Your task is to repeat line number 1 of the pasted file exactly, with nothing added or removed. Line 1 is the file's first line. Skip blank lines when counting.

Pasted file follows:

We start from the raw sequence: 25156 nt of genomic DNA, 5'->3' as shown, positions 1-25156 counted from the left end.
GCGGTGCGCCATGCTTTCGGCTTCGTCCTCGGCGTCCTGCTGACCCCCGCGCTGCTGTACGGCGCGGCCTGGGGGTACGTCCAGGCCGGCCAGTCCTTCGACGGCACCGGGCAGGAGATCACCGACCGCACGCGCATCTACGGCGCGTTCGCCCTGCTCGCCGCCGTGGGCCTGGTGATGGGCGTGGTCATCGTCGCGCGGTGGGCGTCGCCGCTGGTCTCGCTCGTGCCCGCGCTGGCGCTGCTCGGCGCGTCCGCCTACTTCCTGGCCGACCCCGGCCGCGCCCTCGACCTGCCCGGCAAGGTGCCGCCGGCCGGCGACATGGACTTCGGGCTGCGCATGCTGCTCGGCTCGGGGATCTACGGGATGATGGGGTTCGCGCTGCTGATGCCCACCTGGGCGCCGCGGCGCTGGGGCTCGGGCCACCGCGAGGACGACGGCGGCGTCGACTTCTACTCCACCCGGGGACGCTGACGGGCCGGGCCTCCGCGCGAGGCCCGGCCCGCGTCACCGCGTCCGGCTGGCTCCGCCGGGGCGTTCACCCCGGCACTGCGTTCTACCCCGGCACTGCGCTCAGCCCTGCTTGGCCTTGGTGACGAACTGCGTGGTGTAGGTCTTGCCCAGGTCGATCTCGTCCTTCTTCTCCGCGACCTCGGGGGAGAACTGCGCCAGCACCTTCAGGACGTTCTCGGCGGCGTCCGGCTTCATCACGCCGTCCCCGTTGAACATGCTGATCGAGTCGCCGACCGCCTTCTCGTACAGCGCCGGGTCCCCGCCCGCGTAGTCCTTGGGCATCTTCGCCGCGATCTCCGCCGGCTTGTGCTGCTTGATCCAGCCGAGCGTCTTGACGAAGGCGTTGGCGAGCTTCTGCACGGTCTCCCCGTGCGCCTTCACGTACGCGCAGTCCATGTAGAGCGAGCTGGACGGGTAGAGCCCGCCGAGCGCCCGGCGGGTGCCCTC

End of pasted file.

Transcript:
We start from the raw sequence: 25156 nt of genomic DNA, 5'->3' as shown, positions 1-25156 counted from the left end.